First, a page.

Better signs, but more pain still expected - Capital Economics
UK Commercial Property

Better signs, but more pain still expected

UK Commercial Property Chart Book
Written by Prohad Khan
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Although there were further signs of stabilisation in June, we expect that the slow recovery in the economy will continue to put upward pressure on yields in the coming months. Meanwhile, rents fell by 0.4% m/m in June, the same pace as the previous month. Further, there was a less steep decline in capital values and annual returns remained in negative territory.

  • Although there were further signs of stabilisation in June, we expect that the slow recovery in the economy will continue to put upward pressure on yields in the coming months. Meanwhile, rents fell by 0.4% m/m in June, the same pace as the previous month. Further, there was a less steep decline in capital values and annual returns remained in negative territory.
  • Economic indicators show that May’s weaker than expected rebound in GDP kept output 25% below the pre-virus level. More encouragingly, retail sales climbed by 13% m/m in June leaving them only 1% below their February highs and survey-based indicators suggest a rebound in economic activity in the near term.
  • Market intelligence shows that the value of investment totalled £1.4bn in June, which was an 86% m/m increase following a very weak May. The pick-up in June’s investment activity suggest that May was probably the low point for transactions in 2020 and we expect a gradual recovery in activity into H2.
  • All-property rental values declined by 0.4% m/m in June, the same pace as in May. On the same basis, industrial rents increased slightly, though office rental values fell further. But, the fall in the all-property measure continued to be driven by declines in retail and leisure rents. With footfall not back to normal levels, social distancing measures combined with a gradual economic recovery will weigh on rents.
  • Meanwhile, yields seem to be stabilising. On a month-on-month basis, yields increased by only 2bps in June, having increased by 5bps in May. In turn, the 0.7% m/m fall in capital values was less steep in June than May’s 1.2% m/m decline. Although investor sentiment seems to be steadying, we expect yields to increase further in the near term and rents to fall further. With the retail sector weighing on the total, we expect returns to deteriorate to minus 5.5% by the end of the year. (See Chart 1.)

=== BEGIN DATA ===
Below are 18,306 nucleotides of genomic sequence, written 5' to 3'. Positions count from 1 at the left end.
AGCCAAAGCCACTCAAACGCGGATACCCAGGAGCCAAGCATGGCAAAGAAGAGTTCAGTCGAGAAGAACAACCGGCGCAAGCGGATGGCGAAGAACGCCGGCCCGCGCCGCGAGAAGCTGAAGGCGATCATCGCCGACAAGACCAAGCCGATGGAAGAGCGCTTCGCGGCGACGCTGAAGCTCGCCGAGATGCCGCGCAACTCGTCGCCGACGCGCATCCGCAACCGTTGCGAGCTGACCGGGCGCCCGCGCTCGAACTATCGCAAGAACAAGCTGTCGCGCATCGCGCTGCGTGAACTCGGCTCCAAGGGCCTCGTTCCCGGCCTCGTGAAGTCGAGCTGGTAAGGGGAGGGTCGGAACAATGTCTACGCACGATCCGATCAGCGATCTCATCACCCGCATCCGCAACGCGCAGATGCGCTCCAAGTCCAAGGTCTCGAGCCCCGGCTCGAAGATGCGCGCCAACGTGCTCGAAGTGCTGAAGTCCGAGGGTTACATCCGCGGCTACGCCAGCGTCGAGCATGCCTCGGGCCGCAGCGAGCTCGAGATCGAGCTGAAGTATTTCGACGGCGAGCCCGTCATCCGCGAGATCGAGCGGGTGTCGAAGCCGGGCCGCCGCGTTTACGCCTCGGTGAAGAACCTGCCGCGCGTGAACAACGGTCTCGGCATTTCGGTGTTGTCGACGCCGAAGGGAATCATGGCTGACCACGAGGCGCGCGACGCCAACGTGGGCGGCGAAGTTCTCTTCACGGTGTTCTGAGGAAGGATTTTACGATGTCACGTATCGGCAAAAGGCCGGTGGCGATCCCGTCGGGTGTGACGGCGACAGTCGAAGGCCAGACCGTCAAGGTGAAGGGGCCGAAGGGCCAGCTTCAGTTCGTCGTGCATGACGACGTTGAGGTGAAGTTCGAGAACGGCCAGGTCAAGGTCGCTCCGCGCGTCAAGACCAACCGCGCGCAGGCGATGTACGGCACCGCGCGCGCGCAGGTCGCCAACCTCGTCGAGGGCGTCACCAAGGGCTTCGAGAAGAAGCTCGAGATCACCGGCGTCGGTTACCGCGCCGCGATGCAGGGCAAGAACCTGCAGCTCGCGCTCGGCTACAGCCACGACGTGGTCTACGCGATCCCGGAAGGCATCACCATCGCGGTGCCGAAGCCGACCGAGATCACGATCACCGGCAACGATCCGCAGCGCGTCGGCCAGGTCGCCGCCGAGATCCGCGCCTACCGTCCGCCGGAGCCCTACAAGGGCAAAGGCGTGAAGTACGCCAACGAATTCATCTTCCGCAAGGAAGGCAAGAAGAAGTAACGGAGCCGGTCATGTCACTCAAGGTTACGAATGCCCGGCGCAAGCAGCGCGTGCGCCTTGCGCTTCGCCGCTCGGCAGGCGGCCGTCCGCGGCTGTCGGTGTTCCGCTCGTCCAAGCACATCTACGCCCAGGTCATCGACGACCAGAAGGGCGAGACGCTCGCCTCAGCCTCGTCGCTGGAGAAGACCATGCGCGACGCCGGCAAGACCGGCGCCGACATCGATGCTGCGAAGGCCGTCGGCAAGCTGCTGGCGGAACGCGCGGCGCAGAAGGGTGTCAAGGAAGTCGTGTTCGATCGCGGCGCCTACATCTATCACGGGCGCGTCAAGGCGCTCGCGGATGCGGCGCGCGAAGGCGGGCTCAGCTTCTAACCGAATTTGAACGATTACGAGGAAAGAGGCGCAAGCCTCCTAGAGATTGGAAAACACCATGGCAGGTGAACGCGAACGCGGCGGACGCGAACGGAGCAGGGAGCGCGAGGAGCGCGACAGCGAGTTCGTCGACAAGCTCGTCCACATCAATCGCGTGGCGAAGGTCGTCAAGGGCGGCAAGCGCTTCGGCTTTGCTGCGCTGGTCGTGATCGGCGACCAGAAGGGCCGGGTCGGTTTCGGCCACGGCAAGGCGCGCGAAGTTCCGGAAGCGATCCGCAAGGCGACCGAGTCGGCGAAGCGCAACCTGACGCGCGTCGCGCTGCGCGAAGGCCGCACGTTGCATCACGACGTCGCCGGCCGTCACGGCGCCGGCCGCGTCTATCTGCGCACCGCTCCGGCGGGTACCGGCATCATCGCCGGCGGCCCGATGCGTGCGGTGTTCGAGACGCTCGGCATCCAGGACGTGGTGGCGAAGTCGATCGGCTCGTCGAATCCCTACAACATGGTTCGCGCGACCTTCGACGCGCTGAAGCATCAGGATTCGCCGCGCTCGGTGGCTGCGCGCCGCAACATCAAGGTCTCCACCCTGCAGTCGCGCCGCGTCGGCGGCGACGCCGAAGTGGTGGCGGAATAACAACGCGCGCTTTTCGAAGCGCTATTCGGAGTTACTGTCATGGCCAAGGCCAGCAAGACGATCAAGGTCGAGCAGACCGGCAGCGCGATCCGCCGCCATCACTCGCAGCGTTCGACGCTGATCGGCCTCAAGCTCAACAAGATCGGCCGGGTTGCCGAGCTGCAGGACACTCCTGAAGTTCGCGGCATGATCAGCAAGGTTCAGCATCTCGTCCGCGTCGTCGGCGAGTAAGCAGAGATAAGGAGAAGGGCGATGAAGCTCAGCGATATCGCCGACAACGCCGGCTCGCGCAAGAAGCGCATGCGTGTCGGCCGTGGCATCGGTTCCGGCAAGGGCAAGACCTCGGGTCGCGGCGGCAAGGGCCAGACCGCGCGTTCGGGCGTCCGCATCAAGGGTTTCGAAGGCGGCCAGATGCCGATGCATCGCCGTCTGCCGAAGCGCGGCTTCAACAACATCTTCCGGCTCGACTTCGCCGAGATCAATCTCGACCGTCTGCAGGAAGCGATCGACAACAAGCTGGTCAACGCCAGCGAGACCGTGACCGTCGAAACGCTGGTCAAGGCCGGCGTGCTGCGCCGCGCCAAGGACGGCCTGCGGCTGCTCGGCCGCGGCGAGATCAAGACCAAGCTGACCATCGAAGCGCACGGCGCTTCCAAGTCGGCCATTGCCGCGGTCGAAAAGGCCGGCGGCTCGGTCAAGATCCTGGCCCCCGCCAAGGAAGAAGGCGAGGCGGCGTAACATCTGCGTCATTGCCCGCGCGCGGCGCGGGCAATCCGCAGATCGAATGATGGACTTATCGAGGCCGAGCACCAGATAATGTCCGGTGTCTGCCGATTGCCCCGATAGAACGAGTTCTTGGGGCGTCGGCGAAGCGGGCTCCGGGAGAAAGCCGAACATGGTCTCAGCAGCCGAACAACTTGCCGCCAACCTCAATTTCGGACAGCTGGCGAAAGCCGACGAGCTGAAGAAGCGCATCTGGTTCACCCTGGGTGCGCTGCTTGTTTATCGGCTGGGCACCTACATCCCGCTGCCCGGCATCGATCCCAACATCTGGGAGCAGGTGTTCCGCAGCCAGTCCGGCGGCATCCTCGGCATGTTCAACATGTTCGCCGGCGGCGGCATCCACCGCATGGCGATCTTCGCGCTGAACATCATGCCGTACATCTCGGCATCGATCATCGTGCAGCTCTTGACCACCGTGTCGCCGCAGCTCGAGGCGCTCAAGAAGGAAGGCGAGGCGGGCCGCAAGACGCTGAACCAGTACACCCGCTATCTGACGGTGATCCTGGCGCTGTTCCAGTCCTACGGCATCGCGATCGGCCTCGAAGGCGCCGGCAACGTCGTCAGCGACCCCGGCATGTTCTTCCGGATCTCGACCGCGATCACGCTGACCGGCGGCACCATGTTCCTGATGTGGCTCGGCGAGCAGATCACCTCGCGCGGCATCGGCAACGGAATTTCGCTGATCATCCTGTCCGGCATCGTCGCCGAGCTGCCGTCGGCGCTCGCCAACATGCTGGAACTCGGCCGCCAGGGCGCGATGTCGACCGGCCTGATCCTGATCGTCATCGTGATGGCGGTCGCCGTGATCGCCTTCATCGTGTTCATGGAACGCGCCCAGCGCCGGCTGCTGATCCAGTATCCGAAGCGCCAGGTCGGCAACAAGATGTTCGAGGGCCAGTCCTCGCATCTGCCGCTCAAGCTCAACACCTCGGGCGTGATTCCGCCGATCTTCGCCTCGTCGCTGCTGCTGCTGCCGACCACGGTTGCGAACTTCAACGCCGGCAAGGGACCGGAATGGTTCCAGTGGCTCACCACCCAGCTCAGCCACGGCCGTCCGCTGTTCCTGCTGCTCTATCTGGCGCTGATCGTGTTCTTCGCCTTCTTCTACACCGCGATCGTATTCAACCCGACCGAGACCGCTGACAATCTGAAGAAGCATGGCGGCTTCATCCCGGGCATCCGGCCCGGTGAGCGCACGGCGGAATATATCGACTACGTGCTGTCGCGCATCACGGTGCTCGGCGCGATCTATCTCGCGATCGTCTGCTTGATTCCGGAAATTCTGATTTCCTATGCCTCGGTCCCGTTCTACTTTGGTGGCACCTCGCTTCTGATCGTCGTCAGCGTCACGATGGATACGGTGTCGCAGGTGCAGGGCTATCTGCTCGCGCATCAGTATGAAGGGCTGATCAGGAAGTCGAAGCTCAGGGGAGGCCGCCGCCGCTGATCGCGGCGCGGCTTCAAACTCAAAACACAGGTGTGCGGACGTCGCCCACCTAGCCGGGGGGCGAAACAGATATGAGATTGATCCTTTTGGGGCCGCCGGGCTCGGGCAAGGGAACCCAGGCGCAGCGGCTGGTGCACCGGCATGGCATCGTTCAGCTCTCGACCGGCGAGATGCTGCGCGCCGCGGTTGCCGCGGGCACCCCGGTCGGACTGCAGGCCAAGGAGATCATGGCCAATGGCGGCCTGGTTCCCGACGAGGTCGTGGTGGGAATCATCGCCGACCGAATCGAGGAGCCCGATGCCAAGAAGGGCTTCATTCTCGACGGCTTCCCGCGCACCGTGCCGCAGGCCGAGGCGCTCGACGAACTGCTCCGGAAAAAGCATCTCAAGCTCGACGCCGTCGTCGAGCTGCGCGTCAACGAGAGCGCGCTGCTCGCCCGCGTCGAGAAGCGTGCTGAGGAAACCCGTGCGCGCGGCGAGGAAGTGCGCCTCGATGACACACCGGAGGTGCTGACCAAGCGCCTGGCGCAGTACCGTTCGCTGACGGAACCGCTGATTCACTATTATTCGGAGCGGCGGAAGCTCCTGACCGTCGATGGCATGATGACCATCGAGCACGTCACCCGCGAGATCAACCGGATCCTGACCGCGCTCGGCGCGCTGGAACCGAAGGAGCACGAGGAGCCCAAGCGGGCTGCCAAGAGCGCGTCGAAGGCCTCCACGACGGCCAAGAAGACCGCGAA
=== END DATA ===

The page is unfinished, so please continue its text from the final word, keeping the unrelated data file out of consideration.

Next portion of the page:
Chart 1: Annual Returns by Sector (%)

Source: MSCI


Economic Indicators

  • The weaker than expected rebound in GDP in May, at 1.8% m/m, kept GDP 25% below its pre-virus level (2). Even though activity picked up in June as lockdown measures were eased, we expect the data to confirm that the economy shrunk by about 20% q/q in Q2. While the rebound in the manufacturing and service PMIs to above the 50 mark in June is an encouraging sign of further recovery, it is not an indication that GDP will soon recover to its pre-virus level (3).
  • Retail sales climbed by 13% m/m in June leaving them only 1% below their pre-virus levels (4). A pick-up in non-food sales boosted the headline figure, whilst online sales remained strong. Meanwhile, the latest labour market data show that the furlough scheme has been effective in preventing a big rise in unemployment (5). But we expect jobless totals to rise when the scheme is wound down in the autumn.
  • We think there will be a brief spell of deflation later this year, as the Chancellor’s VAT cut for the hospitality and tourism sectors and “Eat Out to Help Out” scheme will put downwards pressure on consumer prices (6). As a result, the MPC will keep policy extremely loose. We expect more QE later in the year and the Bank Rate to remained unchanged at 0.10% for a long time yet. As such, 10-year gilts will remain close to zero (7).

Chart 2: GDP (February 2020 = 100)

Chart 3: Services and Manufacturing Flash PMI

Chart 4: Retail Sales (February 2020 = 100)

Chart 5: ILO Unemployment & Change in Employment

Chart 6: CPI Inflation (% y/y)

Chart 7: 10-Year Gilt Yield and Bank Rate (%)

Sources: Refinitiv, Markit, ONS, Capital Economics


Market Indicators

  • Investment totalled £1.4bn in June, up 86% on a very weak May (8). The improvement in activity hints that May was probably the low point for transactions and we expect a gradual recovery in the coming months. And while all sectors have seen a fall in activity from their 12-month averages, industrial held up best, partly due to SEGRO’s purchase of a large West London estate (9).
  • Savills reported that industrial take-up was up 33% y/y to 14.4 m. sq. ft. in Q2, which is the strongest second quarter on record (10). Meanwhile, regional take up increased by 52% y/y to 17.9m sq. ft. in H1. This was largely due to rises in the North West, East Midlands, and Yorkshire (11). There were some large one-off deals and several short leases signed in H1, so we think that take-up will probably ease in H2.
  • CBRE noted that Central London office take-up fell by 64% y/y to 1.1m. sq. ft. in Q2 (12). Availability rose by 15% and vacancy increased from 4.4% to 5.3%. With constructions delays, some completions have been pushed back into 2021. Completions are still expected to rise from 4.9m sq. ft. in 2019 to 5.6m sq. ft. in 2020, though most of the space is let or under offer, which will provide some relief to rents (13).

Chart 8: Investment Deals Completed (£bn, monthly)

Chart 9: Value of Deals Completed by Sector (£bn)

Chart 10: Industrial Take-Up (M. Sq. Ft.)